# Tag Info

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Over the last few years, evolutionary computation research has shown increasing interest in including some aspect of epigenetics. For example: A 2008 paper by Tanev and Yuta Work from Lee Spector's genetic programming group A recent paper by Ricalde and Banzhaf

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Take a robot that we want to be able to move from the bottom right corner to the top left corner of a 4x4 matrix full of random holes it should avoid. With holes represented by 1s, it could look something like: exit \/ [0,0,0,1] [0,1,1,0] [0,1,1,1] [0,0,0,0] /\ enter As we want it to get to an exit from a start, we have a natural fitness ...

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There's Neural Program Synthesis, which can be used to generate a piece of code. Please, have a look at the article Neural Program Synthesis by Microsoft for an overview of the field.

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I think that the answer to your question is yes. In the article New A.I. application can write its own code, the authors state Computer scientists have created a deep-learning, software-coding application that can help human programmers navigate the growing multitude of often-undocumented application programming interfaces, or APIs. Designing applications ...

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There have been extensive studies within evolutionary computation in the area of island models and niching for doing exactly this. The advantages of this approach include greater population diversity (which is particularly useful when the problem is multiobjective) and the potential for concurrent execution of each separate population. See also the answers ...

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Do genetic algorithm and neural networks really think? Genetic algorithms and neural networks are vastly different concepts. Both of them do not think. I'm aware of those AI programmes which can play games and neural networks which can identify pictures. But are they really thinking Depends on how you define "thinking", but I say "no". Do they think ...

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There is no "best language" for any problem. There are too many variables to consider, even when advising a single person with a single project plan. If the choice is between Python and C++, I would generally advise: If you want to implement from scratch and learn how the algorithm works, use Python with numeric/accelerated libraries such as NumPy or ...

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In GE, the genotype is a linear sequence of codons. By "wrapping" it, you make it a circular sequence that never ends. It allows you to build a bigger tree, while having only a few codons. Still, it is possible to find such a combination of a genotype and a grammar that defines an infinitely deep expansion — such combinations are hardly suited for ...

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The other answers cover modern work on this, but it's not even a new topic! Koza's work in Genetic Programming (1992) led to whole sub-fields doing this. The techniques are widely used, robust, and well understood. They're just very computationally expensive. Enough so that most of the time you're better off just hiring a programmer to do it.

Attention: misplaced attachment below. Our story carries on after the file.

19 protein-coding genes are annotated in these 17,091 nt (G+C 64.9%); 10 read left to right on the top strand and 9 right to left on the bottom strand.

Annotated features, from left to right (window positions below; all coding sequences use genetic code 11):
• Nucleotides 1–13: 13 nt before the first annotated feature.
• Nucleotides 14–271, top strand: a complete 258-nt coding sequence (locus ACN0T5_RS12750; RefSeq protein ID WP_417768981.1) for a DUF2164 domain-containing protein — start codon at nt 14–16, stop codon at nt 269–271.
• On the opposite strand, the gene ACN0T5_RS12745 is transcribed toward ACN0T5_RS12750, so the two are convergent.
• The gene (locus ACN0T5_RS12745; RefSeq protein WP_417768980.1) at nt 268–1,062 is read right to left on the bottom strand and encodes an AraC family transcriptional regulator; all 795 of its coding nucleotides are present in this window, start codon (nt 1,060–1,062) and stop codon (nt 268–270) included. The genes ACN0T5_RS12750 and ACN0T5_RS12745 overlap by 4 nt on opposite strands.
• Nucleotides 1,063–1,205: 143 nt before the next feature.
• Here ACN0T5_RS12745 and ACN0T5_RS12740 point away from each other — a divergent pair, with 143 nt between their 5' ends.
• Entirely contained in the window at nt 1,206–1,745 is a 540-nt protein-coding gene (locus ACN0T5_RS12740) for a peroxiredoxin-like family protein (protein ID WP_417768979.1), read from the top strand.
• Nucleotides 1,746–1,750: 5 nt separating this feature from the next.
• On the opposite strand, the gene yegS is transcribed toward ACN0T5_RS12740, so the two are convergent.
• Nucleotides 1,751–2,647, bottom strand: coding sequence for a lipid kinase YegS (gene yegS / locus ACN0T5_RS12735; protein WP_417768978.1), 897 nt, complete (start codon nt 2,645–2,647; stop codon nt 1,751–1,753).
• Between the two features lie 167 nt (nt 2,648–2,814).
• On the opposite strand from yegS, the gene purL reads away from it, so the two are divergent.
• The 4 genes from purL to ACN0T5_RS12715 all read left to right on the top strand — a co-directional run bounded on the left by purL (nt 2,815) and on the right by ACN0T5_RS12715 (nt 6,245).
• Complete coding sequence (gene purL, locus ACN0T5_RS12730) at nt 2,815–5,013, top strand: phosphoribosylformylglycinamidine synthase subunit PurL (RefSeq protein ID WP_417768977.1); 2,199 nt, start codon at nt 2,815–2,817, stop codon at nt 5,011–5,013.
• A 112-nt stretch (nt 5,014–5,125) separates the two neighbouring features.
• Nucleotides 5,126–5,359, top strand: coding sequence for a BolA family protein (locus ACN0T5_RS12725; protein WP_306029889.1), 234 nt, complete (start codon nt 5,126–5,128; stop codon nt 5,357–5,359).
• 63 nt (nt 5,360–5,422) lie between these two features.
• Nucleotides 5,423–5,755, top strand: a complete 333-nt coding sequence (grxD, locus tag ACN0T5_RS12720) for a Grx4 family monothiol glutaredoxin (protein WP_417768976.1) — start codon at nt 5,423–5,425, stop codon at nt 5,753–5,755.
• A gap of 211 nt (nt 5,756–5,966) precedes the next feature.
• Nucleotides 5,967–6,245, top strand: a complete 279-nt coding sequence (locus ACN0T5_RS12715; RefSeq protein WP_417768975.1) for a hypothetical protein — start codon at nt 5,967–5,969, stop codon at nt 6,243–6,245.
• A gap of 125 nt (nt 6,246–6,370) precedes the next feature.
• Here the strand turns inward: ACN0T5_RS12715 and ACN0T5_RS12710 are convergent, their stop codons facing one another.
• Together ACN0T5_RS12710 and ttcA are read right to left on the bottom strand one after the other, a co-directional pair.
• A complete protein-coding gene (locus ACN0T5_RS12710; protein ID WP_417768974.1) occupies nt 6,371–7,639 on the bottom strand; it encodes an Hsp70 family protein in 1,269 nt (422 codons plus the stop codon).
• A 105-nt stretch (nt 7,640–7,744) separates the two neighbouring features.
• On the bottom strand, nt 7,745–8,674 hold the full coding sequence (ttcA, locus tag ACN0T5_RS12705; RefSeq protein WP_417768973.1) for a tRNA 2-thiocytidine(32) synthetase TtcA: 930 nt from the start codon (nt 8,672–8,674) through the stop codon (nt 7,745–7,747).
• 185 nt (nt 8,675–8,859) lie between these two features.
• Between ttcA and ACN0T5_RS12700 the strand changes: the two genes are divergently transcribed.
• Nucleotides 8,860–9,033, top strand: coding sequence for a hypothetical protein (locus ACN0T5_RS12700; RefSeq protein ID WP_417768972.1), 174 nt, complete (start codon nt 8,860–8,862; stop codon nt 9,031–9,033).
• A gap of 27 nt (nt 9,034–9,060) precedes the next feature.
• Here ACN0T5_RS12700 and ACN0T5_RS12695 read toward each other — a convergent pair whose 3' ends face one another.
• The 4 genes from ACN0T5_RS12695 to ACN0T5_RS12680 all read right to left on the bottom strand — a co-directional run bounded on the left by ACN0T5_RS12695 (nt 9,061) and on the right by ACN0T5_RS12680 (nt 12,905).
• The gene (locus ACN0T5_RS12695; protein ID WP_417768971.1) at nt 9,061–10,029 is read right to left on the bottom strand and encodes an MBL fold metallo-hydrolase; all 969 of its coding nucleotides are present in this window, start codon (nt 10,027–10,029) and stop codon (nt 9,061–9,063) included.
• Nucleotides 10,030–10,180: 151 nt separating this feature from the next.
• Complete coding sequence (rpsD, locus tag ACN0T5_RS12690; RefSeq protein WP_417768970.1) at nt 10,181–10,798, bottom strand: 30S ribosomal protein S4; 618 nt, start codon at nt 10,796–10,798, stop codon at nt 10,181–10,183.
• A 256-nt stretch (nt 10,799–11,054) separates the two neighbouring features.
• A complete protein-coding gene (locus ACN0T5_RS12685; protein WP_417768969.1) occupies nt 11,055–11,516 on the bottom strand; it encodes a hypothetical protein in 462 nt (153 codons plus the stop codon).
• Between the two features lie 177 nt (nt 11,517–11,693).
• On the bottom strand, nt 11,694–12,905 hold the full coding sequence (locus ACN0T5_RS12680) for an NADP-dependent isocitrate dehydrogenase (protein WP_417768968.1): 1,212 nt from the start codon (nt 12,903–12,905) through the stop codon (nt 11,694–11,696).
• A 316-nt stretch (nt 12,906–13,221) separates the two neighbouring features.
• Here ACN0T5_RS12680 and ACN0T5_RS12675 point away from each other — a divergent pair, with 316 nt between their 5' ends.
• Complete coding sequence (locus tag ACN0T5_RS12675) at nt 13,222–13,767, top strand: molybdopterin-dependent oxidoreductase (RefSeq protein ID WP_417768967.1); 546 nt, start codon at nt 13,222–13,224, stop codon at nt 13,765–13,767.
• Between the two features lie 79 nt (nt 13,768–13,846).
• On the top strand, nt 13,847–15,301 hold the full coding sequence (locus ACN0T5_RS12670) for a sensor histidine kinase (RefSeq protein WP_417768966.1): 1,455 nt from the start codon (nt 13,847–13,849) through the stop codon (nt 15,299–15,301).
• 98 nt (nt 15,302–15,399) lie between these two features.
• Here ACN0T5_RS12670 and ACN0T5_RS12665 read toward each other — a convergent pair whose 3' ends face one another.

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TL;DR Ignore the hype, current systems (in 2018) are very far removed from human-like "thinking", despite interesting and useful results. State-of-the-art for "thinking and behaving like a creature in general" has not reached the sophistication level of insects, even though we have example narrow AIs that can beat the world's best at intellectual games. ...

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Yes it has been tried. In fact there is a whole field, dubbed Genetic Programming. There is an annual competition to obtain "Human-Competitive" algorithms, and many instances of those have been found over the years.

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Systems Approach Let's set out to replicate a real time system $S: \mathcal{X} \Rightarrow \mathcal{Y} \; | \; I$, where $\mathcal{X}$ is a empirical continuous history of input and $\mathcal{Y}$ empirical continuous history of output, conditioned upon a real initial system state $I$. Based on some definition, we require $S$ to be alive. We cannot ...

2

Does artificial intelligence write its own code and then execute it? If so, does it create separate functions for each purpose? Artificial intelligence comprises more than one technique. Here you seem to be asking about machine learning, a subfield of AI which itself contains many subfields. Self-modifying code is one of the (many) techniques used in some ...

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Although difficult to prove a negative, I don't think that this has been done. The most advanced simulations of low-level features are not capable of scaling to simulate large enough populations at large enough time scales where scientific consensus claims that this has happened in reality. Although you say that you are not directly interested in ...

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They treated it as a classification problem. While it's common to use some variety of Neural Nets (NNs) to build classifiers, Genetic Programming (GP) can also be used for this purpose. In contrast to NN classifiers, GP can use a wider range of operations (e.g. if,while,logical statements,arbitrary mathematical functions etc) to perform the classification ...

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I have not touched Obj-C, but I've played with evolution in PHP, which wasn't designed for that at all. If a slow script language on my 10-year old desktop PC can do it, Obj-C should be able to handle that. Some tricks: This is a game, so - I assume - you've disabled all the graphics. A headless program is ideal for training. Waste no CPU cycles on stuff ...